In these days of overpaid, unethical business executives and economic meltdown, there's something cathartic about ABC's "Better Off Ted," a comedy with a jaundiced view of the American workplace and the very notion of "corporate responsibility."
Set in the offices of Veridian Dynamics, a behemoth conglomerate, this single-camera, laugh-track-free comedy is the funniest show ABC has birthed in quite some time. The promos might remind fans of the late, great "Andy Richter Controls the Universe" and with good reason. Not only do the shows share a sense of humor and a supporting cast member, but also they were both created by writer Victor Fresco.
On "Universe," the unfeeling corporate employer was a presence. In "Ted," the cold, heartless realities of office-cube culture is the focus.
Good guy Ted (Jay Harrington) runs research and development for Veridian, assenting to the demands of tightly wound boss Veronica (Portia de Rossi) when she orders him to "weaponize a pumpkin" or cryogenically freeze a research scientist (Jonathan Slavin, who also appeared in "Andy Richter Controls the Universe").
- Starring: Jay Harrington, Portia de Rossi
- When: 8:30 tonight, ABC
If Veronica pushes Ted toward the dark side, co-worker Linda (Andrea Anders, "The Class") pulls him back. She rebels against Veridian by stealing coffee creamer from the break room in retaliation for the company's insistence on tracking the amount of time employees spend on personal phone calls. (Fresco appears to have a keen interest in creamer in the workplace -- it also played a role in an "Andy Richter" episode.)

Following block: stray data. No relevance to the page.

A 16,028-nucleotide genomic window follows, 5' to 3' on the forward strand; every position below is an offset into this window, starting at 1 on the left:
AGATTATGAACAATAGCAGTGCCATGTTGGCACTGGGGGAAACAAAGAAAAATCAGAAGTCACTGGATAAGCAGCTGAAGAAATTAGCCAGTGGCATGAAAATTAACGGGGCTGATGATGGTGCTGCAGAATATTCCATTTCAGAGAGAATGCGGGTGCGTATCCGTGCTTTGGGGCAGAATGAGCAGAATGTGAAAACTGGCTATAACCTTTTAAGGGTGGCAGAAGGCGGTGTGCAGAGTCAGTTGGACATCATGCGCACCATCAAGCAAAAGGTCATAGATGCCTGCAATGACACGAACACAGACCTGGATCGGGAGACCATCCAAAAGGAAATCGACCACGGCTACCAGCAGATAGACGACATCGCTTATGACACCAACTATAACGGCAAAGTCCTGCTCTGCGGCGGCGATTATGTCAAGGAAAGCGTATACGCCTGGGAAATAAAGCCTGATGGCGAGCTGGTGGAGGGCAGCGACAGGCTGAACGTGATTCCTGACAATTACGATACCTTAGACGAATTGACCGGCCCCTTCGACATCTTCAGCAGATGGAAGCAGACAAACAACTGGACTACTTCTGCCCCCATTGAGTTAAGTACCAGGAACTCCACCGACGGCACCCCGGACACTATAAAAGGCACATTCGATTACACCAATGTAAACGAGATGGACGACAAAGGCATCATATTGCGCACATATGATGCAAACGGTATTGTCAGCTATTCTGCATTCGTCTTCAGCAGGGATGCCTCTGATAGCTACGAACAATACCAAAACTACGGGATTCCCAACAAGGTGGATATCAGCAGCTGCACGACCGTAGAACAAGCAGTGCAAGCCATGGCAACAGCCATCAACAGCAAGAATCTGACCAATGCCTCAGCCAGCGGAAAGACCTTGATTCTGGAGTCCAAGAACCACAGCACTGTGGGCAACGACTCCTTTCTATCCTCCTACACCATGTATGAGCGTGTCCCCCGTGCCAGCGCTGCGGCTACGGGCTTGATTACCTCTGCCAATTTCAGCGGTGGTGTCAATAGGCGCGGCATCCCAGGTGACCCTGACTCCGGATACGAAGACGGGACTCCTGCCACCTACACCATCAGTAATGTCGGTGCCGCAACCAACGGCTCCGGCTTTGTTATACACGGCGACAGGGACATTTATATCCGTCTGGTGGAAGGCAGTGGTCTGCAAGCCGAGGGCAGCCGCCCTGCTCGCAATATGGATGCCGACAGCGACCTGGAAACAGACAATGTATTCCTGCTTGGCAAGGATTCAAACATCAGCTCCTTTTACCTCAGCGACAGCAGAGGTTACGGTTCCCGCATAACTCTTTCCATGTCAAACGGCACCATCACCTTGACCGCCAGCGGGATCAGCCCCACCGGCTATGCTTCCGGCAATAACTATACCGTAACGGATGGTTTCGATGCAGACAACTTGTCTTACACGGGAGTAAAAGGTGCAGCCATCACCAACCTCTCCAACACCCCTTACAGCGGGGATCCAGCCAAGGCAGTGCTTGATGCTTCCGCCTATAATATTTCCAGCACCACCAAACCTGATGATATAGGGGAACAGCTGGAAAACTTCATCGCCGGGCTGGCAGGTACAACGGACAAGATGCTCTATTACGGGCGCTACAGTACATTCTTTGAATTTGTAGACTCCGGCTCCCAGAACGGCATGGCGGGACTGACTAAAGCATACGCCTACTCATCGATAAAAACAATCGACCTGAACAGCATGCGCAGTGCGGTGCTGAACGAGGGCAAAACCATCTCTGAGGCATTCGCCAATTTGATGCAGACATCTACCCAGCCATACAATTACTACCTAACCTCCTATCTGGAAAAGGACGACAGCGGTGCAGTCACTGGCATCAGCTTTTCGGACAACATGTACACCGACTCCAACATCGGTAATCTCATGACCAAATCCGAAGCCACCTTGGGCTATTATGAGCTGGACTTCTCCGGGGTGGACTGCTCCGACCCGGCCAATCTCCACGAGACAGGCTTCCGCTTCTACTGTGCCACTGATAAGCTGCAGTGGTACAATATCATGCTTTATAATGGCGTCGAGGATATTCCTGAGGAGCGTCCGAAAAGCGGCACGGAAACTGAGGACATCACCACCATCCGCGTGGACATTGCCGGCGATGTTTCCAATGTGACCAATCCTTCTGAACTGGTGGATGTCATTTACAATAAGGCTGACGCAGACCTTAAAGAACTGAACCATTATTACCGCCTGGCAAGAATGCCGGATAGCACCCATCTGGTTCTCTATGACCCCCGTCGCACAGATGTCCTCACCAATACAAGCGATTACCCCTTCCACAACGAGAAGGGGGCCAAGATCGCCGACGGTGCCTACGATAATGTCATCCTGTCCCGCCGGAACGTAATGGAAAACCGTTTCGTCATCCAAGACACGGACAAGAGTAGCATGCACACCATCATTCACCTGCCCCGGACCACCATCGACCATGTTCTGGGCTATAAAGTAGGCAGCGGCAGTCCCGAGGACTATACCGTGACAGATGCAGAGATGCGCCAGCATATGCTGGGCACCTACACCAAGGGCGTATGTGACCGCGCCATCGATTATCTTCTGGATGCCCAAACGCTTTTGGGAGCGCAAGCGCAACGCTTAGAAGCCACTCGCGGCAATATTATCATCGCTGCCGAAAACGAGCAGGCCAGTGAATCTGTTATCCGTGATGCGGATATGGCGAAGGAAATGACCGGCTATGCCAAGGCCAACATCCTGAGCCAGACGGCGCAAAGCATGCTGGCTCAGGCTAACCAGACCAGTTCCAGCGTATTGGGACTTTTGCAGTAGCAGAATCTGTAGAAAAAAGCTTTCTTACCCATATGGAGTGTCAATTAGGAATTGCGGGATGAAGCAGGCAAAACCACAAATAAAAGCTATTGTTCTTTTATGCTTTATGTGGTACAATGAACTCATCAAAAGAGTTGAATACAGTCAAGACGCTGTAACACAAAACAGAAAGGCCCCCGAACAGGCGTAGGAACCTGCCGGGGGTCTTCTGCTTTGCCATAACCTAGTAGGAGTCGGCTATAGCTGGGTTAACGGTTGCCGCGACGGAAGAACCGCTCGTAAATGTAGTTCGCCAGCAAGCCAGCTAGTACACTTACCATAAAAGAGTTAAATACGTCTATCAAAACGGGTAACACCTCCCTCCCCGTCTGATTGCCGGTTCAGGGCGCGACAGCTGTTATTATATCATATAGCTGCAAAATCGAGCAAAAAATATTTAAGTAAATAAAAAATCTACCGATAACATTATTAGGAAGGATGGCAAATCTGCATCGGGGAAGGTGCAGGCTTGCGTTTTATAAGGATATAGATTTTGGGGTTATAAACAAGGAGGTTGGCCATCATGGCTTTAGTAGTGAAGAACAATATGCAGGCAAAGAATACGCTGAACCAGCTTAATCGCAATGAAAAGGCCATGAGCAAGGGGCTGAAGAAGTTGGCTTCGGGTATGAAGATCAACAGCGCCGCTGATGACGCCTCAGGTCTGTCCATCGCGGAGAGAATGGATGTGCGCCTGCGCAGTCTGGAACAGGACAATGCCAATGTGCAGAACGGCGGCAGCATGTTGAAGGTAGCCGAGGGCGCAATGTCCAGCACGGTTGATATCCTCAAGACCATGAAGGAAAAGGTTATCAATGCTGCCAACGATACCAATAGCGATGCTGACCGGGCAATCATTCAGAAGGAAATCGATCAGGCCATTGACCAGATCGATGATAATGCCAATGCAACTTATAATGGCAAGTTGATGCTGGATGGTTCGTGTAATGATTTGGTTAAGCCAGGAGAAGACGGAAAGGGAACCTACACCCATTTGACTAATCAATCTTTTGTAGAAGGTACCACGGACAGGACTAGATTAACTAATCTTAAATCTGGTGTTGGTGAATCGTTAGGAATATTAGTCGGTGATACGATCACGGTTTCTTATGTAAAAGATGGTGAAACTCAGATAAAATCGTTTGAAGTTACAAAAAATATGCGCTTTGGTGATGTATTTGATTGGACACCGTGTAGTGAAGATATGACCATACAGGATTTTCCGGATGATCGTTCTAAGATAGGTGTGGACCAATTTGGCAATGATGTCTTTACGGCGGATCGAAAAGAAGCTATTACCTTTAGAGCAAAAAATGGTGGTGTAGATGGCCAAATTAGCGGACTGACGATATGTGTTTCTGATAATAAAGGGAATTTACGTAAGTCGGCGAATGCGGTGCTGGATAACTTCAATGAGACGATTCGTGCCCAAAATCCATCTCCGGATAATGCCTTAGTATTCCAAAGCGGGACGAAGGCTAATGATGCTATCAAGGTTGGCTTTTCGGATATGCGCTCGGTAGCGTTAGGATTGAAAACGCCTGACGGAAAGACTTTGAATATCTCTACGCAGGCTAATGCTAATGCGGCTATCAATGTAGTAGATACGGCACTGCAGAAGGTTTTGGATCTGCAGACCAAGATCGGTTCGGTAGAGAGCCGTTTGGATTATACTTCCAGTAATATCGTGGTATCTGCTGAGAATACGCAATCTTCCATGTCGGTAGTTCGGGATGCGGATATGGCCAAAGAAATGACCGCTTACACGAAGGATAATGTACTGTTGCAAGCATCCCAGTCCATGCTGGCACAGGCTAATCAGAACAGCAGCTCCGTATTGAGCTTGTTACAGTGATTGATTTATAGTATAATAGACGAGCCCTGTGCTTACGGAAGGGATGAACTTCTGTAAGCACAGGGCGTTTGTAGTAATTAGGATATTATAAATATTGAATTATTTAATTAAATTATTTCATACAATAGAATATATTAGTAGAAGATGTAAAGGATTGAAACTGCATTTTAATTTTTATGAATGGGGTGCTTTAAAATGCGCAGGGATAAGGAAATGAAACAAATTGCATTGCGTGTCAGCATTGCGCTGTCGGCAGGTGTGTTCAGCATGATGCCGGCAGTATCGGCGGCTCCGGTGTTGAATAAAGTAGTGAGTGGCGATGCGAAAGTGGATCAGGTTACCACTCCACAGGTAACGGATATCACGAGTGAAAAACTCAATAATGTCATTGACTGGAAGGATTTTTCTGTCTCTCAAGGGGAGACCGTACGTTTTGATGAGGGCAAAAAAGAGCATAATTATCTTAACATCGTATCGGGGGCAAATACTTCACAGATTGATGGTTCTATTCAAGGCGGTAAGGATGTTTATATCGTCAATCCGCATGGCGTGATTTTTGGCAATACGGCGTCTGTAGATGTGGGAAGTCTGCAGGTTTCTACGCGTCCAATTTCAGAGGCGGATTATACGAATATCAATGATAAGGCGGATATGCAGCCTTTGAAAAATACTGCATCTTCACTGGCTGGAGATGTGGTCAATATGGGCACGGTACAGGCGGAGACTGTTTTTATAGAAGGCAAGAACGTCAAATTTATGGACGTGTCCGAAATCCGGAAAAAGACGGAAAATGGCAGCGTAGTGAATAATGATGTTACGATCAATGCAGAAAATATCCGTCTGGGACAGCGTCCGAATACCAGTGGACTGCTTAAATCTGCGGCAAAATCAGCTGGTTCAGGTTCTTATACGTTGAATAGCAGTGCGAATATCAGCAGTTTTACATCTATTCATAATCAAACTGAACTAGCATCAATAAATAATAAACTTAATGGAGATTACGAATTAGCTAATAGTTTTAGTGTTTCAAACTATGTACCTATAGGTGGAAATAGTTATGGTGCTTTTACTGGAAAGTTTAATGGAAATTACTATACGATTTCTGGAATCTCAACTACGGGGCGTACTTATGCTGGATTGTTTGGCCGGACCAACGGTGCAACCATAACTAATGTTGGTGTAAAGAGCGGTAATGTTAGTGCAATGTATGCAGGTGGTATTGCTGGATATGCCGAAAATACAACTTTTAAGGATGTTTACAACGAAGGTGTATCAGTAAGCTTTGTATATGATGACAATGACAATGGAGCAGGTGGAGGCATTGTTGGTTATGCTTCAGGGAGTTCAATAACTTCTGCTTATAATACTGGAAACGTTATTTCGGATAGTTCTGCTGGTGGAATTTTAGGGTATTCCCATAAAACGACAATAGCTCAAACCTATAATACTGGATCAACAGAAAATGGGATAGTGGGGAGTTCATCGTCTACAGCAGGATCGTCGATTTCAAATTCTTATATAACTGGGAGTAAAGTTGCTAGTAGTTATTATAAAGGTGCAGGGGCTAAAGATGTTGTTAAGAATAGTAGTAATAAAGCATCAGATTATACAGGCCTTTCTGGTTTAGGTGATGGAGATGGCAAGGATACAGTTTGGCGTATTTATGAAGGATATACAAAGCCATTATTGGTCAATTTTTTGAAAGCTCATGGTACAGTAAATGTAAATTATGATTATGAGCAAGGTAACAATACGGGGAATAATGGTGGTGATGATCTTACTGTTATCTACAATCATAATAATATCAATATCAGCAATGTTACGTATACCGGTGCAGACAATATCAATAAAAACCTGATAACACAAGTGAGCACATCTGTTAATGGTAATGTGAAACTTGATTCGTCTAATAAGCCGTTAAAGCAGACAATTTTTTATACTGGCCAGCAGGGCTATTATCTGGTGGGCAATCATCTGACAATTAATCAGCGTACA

Ted's team invents a desk chair that's so uncomfortable, anyone who sits in it is less likely to daydream and be more productive, Veronica says, admiring the new product. Linda notes it may also make occupants "more filled with hate."
Satirical, absurd and subversive, "Ted" is a show viewers should be able to relate to if they've ever toiled in an office beneath fluorescent lights and for an uncaring boss.
It's de Rossi's chilly routine that often generates the funniest situations on "Ted." Granted, she's played similar characters throughout her American TV career, beginning with "Ally McBeal," but there's almost a robotic innocence to Veronica that sets her apart. She's sort of the female counterpart to Sheldon (Jim Parsons) on "The Big Bang Theory."
When Ted brings his young daughter to work one day, Veronica is shocked at the value of having a child in the room to quiet a screaming boss or a tearful, just-fired employee.
"You are very effective at getting people to control their emotions. That is a huge asset," Veronica tells the girl after she holds her, like a shield, between herself and an angry superior.
ABC has a years-long losing streak when it comes to ratings for comedies, and "Ted" may not necessarily change that -- especially airing behind low-rated "Scrubs" -- but at least the network is better off creatively than it has been.